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In 2021, as the non-fungible tokens (NFTs) market started booming, scammers found a way to rob investors. That year, over $1.3 billion was lost. The trend continued in 2022 as several NFT projects rug pulled investors. In this article, you will learn how to identify an NFT scam and how you can avoid falling victim. We will also discuss some of the prevalent NFT scams.

Five Common NFT Scams

NFT Pump-and-Dumps

Pump-and-dump NFT projects are common nowadays. They are usually executed through wash trading. That is, the creators behind a certain project buy and sell their NFTs back and forth in an effort to pump their prices. When new traders see the price increase, they’re convinced that the NFTs will continue to surge; therefore, they start buying. Little do they know that the project creators are using them to provide liquidity so that they can dump their holdings. If this happens, the naive traders are left with non-value NFTs that cannot be exchanged for any popular crypto asset like Ethereum.

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One of the well-known NFT collections that was accused of being a pump-and-dump project is CryptoKitties. When it launched in 2017, the cheapest NFT was priced at $150,000. But this price dropped 95% in six months.

How to avoid this type of NFT scam:

Firstly, you need to check the transaction history of a project, which is easily accessible on any NFT marketplace like OpenSea. If only a few wallet addresses transact with each other, then you should proceed cautiously. Secondly, ensure the NFT project has a big online community. You can do this by checking their social media accounts, such as Twitter and Discord.

Plagiarized NFTs

This type of scam involves scammers cloning popular NFT collections and selling them to innocent investors by creating fake accounts on OpenSea or other trading platforms.

Luckily, an online community called DeviantArt, which consists of NFT enthusiasts, recently launched a tool that scans public blockchains to identify and alert members of potential scam NFT projects. DeviantArt has sent over 40,000 alerts since implementing its tool.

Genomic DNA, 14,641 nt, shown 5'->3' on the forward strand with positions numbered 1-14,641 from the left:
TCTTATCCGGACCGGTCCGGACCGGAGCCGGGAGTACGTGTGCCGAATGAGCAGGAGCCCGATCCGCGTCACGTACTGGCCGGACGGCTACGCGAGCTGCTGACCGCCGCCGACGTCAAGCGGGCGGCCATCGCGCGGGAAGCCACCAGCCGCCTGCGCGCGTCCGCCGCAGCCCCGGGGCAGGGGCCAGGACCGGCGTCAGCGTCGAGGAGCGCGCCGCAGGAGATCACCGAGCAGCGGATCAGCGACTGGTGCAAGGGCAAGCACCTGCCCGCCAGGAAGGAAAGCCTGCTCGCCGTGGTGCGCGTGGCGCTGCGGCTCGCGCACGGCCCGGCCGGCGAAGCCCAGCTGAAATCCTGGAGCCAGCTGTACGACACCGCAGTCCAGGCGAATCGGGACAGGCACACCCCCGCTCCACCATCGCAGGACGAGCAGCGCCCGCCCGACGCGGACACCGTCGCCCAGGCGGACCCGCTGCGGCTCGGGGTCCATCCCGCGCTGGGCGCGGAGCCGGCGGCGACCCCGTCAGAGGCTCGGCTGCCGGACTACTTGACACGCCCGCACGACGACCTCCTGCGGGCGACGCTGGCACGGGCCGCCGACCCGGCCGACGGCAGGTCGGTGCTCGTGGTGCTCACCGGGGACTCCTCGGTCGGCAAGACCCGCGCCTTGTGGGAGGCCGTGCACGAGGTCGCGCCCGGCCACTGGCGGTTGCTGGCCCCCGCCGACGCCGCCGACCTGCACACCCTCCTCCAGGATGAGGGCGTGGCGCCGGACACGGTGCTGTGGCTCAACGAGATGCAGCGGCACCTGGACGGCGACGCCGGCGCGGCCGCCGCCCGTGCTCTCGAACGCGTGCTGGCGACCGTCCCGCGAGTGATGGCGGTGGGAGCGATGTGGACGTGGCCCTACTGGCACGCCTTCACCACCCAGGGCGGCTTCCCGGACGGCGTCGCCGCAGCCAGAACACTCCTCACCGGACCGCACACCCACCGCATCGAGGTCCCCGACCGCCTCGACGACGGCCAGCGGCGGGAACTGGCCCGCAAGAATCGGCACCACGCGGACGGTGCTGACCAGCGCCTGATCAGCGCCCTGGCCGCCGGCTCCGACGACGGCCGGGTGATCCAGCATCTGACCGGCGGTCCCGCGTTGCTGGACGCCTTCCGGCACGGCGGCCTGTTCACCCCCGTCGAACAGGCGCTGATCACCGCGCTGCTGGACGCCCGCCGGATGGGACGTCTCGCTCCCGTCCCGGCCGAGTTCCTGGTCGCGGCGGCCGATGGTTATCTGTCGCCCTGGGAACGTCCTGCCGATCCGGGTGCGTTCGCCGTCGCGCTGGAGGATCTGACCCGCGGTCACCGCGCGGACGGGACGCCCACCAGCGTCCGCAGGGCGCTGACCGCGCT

To avoid buying a fake NFT, always check if the NFT creator is verified on the marketplace they have listed their collection. Also, join NFT communities like DeviantArt and ask members about the legitimacy of a particular project.

Phishing Scams

You must connect your crypto wallet to an NFT marketplace to buy digital artwork. Since the wallet is online, cybercriminals can launch a phishing attack on your wallet by sending pop-up messages asking you to provide security details like private wallet keys. In case you give such information, you may likely lose your funds.

Phishing attacks can also occur when scammers hack social media accounts of NFT projects and then share fake links, directing the community to a draining address. Holders of the CryptoBatz NFT collection were recently targeted through this scamming technique.

How to protect yourself from this scam:

Do not click on any suspicious links sent to your email or pop-ups. It is also advisable not to share your security information. Your seed phrase must be kept secret.

Fake Crypto Influencers

Since NFTs gained popularity, creators have collaborated with several celebrities for promotional purposes. Unfortunately, not all celeb promotions have been legit. Many scammers in the past have lied about partnering with certain celebrities who then came out to deny those partnerships. But by the time the truth was known, investors had already lost significant funds.

To ensure you don’t fall victim, research the NFT project to determine if the celebrity involved is actually aware of it. You can do this by checking the celeb’s social media accounts to find out if they are promoting the NFT project.

Technical Support Scam

This type of scam happens when a scammer poses as the customer service representative of a particular NFT project, usually on Telegram, Discord or Twitter. They may ask you to provide your crypto wallet’s seed phrase or any other sensitive information.

To avoid such scams, keep in mind that no legit NFT creator will ever ask for your security details. Also, only seek help using the official communication channels provided by the project creator.


Scammers will always exist as long as the demand for NFTs continues to grow. Therefore, do your homework about a particular project before investing your hard-earned money.

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James Davis

By James Davis

James Davis is a prominent crypto writer and analyst at Herald Sheets, recognized for his well-researched articles and thorough analysis of the dynamic digital currency market. Holding a degree in Economics from Harvard University, James combines his academic background with a keen interest in cryptocurrency to provide readers with the latest industry insights and trends.